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Bingham, John Armor (21 January 1815–15 March 1900), lawyer and politician, was born in Mercer, Pennsylvania, the son of Hugh Bingham, a carpenter, and Ester Bailey. His father was active in local politics, holding several offices including clerk of courts. After his mother’s death in 1827, John went to Cadiz, Ohio, to live with his uncle Thomas Bingham. He returned to Mercer in 1831 and served two years as an apprentice to an anti-Masonic newspaper. He was a full-time student at Mercer Academy from 1834 to 1835 and enrolled in the antislavery Franklin College in New Athens, Ohio, in 1835. Though some sources suggest that an unspecified illness prevented Bingham from completing his course of study, he appears to have only missed the graduation ceremony. He moved back to Mercer in 1837 and studied law under two prominent local attorneys, John J. Pearson and William Stewart. Bingham was admitted to the practice of law in Pennsylvania and Ohio in 1840. He returned to Cadiz that same year campaigning on behalf of ...

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Bonaparte, Charles Joseph (09 June 1851–28 June 1921), lawyer and politician, was born in Baltimore, Maryland, the son of Jerome Bonaparte, a wealthy property owner, and Susan Mary Williams. His grandfather, Jerome Bonaparte, was Napoleon Bonaparte’s brother, and his grandmother, Elizabeth Patterson Bonaparte...

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Brandegee, Frank Bosworth (08 July 1864–14 October 1924), lawyer and politician, was born in New London, Connecticut, the son of Augustus Brandegee, a lawyer, and Nancy Christian Bosworth. Brandegee grew up in an aristocratic family and followed closely in the footsteps of his father. Both men graduated Yale University, practiced law, and entered first state and later national politics as members of the Republican party. Brandegee received a B.A. from Yale in 1885, traveled a year in Europe, and was admitted to the Connecticut bar in 1888. At that time he joined the firm of Brandegee, Noyes & Brandegee. From 1889 to 1902, with the exception of two years, he served as corporation counsel of New London and also as U.S. attorney for his district for a time. Elected to the Connecticut House of Representatives in 1888, he was elected again in 1898 and became Speaker of the house in 1899. During this same period, he served as a delegate to the Republican National Conventions of 1888, 1892, 1900, and 1904....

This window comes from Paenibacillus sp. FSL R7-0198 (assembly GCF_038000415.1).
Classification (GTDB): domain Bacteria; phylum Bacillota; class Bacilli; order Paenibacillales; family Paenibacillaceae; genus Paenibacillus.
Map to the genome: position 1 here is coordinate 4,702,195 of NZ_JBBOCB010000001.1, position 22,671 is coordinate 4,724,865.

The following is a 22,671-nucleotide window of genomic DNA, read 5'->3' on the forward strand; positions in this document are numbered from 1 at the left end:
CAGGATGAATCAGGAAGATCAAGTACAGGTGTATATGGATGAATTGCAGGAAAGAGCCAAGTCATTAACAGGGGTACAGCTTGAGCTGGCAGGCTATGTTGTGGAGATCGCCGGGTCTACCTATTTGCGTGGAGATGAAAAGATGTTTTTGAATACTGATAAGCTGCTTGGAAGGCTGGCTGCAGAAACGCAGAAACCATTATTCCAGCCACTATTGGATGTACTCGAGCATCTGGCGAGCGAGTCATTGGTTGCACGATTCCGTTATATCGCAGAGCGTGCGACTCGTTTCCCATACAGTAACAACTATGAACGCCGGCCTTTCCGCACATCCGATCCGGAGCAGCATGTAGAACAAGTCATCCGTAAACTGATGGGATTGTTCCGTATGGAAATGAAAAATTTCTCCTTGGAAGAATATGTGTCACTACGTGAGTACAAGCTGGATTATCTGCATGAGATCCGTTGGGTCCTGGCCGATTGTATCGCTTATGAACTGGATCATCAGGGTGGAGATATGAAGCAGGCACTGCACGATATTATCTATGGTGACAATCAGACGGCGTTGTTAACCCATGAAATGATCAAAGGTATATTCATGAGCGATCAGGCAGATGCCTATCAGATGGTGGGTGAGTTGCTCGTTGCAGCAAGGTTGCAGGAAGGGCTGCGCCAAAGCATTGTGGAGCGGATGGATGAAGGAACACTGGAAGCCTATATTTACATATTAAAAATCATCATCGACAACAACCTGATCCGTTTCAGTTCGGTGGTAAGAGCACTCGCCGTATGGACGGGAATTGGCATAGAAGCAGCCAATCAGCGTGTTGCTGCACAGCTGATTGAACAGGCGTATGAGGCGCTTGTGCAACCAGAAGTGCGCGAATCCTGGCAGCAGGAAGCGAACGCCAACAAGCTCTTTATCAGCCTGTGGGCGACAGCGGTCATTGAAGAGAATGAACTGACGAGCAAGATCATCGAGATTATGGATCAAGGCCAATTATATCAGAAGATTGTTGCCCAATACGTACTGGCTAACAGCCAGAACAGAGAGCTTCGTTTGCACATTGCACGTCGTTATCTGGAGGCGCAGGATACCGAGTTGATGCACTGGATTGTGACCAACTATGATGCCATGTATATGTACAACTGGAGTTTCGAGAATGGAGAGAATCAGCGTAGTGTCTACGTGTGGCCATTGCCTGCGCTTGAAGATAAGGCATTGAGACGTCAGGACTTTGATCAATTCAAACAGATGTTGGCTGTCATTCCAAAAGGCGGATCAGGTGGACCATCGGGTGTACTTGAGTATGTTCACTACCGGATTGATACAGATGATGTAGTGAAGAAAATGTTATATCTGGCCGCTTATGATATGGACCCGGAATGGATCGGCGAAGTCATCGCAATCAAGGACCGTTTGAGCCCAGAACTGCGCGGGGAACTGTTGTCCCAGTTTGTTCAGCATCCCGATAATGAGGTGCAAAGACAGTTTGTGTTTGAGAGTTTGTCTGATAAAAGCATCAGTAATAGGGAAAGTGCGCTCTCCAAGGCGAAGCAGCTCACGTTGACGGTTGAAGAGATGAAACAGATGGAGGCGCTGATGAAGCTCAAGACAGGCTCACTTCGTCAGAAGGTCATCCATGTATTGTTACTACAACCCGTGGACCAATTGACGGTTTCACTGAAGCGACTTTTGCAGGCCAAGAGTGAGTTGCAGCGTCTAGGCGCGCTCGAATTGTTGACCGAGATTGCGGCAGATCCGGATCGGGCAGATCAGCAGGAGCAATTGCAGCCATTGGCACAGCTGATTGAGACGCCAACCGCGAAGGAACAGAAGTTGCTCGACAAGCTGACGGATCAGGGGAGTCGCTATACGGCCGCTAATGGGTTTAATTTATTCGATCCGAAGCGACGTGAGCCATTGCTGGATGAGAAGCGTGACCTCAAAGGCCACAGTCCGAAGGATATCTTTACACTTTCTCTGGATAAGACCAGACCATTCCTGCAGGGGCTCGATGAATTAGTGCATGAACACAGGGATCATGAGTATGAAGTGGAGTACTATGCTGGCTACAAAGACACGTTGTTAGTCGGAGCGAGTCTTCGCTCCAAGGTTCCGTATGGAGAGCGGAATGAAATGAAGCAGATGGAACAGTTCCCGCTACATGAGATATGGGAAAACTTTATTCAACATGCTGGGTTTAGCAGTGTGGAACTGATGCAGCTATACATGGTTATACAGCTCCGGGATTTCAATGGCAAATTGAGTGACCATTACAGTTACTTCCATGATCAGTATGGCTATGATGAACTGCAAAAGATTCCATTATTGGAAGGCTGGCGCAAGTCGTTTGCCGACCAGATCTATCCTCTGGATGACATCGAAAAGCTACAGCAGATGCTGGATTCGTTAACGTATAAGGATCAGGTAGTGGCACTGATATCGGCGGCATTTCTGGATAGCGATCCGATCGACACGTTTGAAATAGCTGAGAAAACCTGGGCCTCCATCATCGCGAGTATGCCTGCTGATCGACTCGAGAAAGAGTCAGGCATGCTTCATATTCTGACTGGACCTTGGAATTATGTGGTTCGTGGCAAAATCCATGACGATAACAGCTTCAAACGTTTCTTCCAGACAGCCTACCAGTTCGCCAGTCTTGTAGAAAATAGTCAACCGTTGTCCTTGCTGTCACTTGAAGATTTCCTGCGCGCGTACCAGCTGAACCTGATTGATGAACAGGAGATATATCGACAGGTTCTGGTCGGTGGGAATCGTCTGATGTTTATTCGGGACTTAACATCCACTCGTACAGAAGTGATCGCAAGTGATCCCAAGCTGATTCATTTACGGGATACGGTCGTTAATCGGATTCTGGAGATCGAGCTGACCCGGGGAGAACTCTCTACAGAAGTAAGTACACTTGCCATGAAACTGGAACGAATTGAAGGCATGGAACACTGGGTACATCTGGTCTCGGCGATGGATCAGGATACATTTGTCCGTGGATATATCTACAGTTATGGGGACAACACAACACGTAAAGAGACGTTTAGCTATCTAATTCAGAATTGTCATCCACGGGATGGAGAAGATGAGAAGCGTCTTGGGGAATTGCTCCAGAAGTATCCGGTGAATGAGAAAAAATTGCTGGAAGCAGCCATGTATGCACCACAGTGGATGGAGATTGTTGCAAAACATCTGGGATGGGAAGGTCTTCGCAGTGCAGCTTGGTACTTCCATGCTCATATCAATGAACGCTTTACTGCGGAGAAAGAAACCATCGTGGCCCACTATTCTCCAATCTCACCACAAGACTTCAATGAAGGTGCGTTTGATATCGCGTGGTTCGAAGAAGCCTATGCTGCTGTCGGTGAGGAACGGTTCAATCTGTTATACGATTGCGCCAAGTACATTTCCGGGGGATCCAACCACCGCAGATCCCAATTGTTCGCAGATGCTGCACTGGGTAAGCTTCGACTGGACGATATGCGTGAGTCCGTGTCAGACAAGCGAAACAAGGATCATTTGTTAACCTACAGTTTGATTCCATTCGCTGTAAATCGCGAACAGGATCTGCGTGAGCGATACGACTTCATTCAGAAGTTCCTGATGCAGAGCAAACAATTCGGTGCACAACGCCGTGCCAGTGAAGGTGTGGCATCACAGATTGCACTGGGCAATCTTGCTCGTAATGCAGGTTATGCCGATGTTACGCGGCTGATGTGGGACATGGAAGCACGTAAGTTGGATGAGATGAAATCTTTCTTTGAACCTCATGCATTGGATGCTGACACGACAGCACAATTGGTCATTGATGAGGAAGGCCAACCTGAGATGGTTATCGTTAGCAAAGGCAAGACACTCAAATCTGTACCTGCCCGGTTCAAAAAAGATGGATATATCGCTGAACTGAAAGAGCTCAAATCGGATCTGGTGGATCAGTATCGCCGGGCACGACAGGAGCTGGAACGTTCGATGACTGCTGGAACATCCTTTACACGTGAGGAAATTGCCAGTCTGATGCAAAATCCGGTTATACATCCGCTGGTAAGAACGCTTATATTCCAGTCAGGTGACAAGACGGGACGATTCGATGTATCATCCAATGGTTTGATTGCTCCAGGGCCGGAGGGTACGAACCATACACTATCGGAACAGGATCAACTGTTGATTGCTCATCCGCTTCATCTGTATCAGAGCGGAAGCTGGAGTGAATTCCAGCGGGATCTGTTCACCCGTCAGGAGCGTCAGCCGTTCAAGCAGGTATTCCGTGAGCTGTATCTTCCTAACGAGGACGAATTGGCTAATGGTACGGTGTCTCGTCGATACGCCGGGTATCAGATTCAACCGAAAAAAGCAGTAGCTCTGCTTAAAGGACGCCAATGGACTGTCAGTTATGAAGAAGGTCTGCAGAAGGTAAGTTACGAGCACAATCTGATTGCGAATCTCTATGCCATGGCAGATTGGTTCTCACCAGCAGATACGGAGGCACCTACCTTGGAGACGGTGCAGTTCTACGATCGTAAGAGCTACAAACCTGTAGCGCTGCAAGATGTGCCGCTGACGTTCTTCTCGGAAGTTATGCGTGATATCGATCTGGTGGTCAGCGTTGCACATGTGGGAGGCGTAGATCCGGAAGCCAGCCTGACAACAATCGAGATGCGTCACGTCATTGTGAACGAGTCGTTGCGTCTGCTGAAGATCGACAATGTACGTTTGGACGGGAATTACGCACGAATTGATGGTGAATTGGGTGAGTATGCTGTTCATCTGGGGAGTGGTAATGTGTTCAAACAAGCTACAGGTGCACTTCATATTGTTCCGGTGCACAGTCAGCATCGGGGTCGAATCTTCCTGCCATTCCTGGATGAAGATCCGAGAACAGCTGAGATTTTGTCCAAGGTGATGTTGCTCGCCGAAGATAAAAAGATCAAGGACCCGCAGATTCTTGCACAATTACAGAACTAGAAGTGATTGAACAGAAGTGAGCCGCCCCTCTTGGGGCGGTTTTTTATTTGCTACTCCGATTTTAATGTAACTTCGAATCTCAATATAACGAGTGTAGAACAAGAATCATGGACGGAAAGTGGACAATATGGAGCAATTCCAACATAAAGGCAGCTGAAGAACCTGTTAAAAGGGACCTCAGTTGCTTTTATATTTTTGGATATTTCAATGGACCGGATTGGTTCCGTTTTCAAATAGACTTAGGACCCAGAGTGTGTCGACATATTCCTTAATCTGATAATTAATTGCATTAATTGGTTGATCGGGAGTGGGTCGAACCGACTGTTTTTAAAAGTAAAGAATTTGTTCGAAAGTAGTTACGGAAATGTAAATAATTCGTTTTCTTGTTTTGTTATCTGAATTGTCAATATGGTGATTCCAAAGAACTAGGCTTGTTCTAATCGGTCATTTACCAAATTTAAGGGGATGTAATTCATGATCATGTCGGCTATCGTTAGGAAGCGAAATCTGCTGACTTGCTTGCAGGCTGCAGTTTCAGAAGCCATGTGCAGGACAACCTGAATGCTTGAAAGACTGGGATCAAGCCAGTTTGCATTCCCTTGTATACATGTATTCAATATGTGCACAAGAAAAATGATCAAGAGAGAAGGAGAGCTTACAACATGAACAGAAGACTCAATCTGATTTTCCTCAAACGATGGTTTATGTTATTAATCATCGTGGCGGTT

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Bristow, Benjamin Helm (20 June 1832–22 June 1896), lawyer and statesman, was born at Elkton, Kentucky, the eldest son of Francis Marion Bristow and Emily Edwards Helm. His father was a planter, lawyer, and politician while his mother was a member of one of Kentucky’s most distinguished families. Graduating in 1851 from Jefferson College in Canonsburg, Pennsylvania, Bristow studied law in his father’s law office and was admitted to the bar in 1854. He married Abigail (“Abbie”) Slaughter Briscoe in 1854, and they had two children....

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Browning, Orville Hickman (10 February 1806–10 August 1881), lawyer and politician, was born near Cynthiana, Kentucky, the son of Micajah Browning, a prosperous farmer and merchant, and Sally Brown. He attended Augusta College in Kentucky from 1825 through 1829 then read law in his uncle William Brown’s office in Cynthiana. In 1831 he was admitted to the bar and moved permanently to Quincy, Illinois. Browning served five weeks in the Illinois militia in the 1832 ...

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Cobb, Howell (07 September 1815–09 October 1868), lawyer and politician, was born at Cherry Hill in Jefferson County, Georgia, the son of John Addison Cobb, a planter, and Sarah Robinson (Rootes). Enrolling in Franklin College (now the University of Georgia) in Athens, Georgia, in 1829, he graduated in 1834. His college years were marked by his expulsion from school after participating in a riot to protest disciplinary action by the faculty for a minor infraction of leaving campus without permission; he was later readmitted. At the same time, they saw him first show signs of his strong Unionism, for he opposed the nullification movement in South Carolina. On 26 May 1835 he married Mary Ann Lamar; the couple had six children. With marriage Cobb acquired his wife’s sizable estate, including several cotton plantations and some 200 slaves....